Brad Evans returned to the Sounders, jumped right back into game action and played the only way he knows.

He insisted he was never quite sure he made the roster of the U.S. entry into the men’s World Cup even though there were plenty of indications the Mountain Pointe graduate would be in Brazil playing 90 minutes a match for his country.

And yet here he is, like the rest of America’s soccer fans, cheering on the U.S. team, which successfully made it out of the “Group of Death” after Thursday’s 1-0 loss to Germany.

“I had a long delay in the airport on my way back to Seattle, a long time to think, and I got a lot of support from people high up and my peers around me,” Evans told Seattle reporters on May 24 shortly after being cut. “For me, obviously it’s a tough decision to swallow. I put a lot of effort into that team. I bled for that team, and that’s what I do for any team that I’m on.

“So it’s a hard pill to swallow. At the end of the day, it’s a decision that can’t be revoked. Now it’s time to move to the Sounders. With the support that I’ve gotten from the fans and my team, right now there is no other team I’d want to be with.”

He subbed into the Sounders game on May 24, the day after be got back from Stanford, and played in a full 90 minutes in the games that followed before the MLS took a break for the World Cup.

“Initially, your feelings are, ‘Put this in the past and I want to run around for 90 minutes and get after it,’ ” the midfielder said. “Maybe sometimes that’s not the smartest thing, so I took the smart approach. I told him [Sounders coach Sigi Schmid] I felt good. I was mentally ready to go. I was into the game. I felt good out there. It was almost as though I just went away for conditioning camp for a week and then came back. We spoke about it and this morning, and there was never a worry about it.”

The timing of being dropped from the U.S. roster came abruptly in between practices while the team was getting close to departure for Brazil.

“I had no idea,” he said. “Those training sessions are split in two and a couple guys from the first group got let go earlier, so we were walking into the locker room, got pulled aside and that was it. Chop chop, you’re out of there.”

Evans, who has 22 goals and 22 assists in his eight-year MLS career, said U.S. coach Jurgen Klinsmann was pretty direct and there wasn’t exactly an exit interview process.

“He just said, ‘I have to make a roster decision today and you’re not a part of it,’ ” Evans remembered. “So that’s where we left it. I got up and said goodbye to the players and that was it.”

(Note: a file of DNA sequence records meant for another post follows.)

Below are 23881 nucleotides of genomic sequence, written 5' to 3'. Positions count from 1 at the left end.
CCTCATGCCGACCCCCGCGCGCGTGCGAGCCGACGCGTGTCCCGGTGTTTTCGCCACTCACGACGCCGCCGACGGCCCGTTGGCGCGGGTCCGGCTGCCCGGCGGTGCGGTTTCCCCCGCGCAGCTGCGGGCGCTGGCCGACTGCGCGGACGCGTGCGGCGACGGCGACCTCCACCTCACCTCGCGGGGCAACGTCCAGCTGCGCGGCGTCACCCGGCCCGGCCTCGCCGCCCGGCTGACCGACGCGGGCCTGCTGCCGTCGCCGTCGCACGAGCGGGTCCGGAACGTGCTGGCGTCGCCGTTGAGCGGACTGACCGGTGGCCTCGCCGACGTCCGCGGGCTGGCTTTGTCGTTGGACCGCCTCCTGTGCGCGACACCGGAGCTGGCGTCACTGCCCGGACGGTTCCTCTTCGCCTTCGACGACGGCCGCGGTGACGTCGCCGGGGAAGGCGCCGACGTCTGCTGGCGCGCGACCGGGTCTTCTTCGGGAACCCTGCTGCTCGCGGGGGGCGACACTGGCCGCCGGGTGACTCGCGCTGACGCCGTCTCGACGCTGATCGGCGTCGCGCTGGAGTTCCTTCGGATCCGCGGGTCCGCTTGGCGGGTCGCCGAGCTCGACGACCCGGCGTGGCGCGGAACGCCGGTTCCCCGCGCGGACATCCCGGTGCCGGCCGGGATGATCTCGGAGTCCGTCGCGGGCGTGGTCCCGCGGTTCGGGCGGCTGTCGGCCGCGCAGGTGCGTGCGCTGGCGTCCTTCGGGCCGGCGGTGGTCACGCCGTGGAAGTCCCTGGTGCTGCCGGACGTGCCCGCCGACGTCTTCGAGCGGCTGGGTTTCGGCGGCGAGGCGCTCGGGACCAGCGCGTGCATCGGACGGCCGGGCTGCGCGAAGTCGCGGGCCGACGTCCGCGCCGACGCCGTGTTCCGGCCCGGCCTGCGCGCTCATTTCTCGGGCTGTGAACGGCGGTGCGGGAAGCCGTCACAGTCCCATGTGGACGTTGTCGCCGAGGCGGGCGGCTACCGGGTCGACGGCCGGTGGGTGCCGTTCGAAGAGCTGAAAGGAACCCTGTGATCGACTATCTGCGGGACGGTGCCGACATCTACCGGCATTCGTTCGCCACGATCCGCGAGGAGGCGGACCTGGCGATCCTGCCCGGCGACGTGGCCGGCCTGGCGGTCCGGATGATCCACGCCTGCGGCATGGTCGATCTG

He did get a parting shot, however, on Twitter that was funny and gained international buzz.

The 6-foot-1, 170-pound Evans fired off “You got off easy this time @Cristiano” in reference to getting a chance to match up with one of the world’s most popular soccer players in Cristiano Ronaldo, who plays for Portugal and had the crossing pass in the goal that tied the match against the U.S. in the final seconds on Sunday.

“It was all in good fun,” he said of the tweet. “I was sitting in the airport, like I said, a long delay, and for whatever reason, it popped into my head. It’s not a sob story. Nobody passed away. It’s part of the game. It is what it is. My career is not over. I’m not leaving the game. I’ve signed a new three-year contract. I’ve got nothing else but to be proud of what I’ve accomplished and what we continue to do here in Seattle.”

The MLS cranks back up this weekend and Evans, who has one assist in 10 matches this year, only has focus on the Sounders.

“Everything that happened was kind of last minute with it, so it was a fun ride and it’s over now. But now, like I said, I continue on with the Sounders,” he said. “We got a lot of work to do, but my focus now is Sounders. But like you said, I wasn’t going to be comfortable until I was there. And then once I was on the plane, I wasn’t going to be comfortable until I was in the starting eleven. And then I wasn’t going to be comfortable until I started the next game. You know what I mean?

“The way that Sigi’s always said it is you’re remembered by your last performance, and that’s kind of the approach that I took.”

• Contact writer: (480) 898-7915 or Follow him on Twitter @JSkodaAFN.

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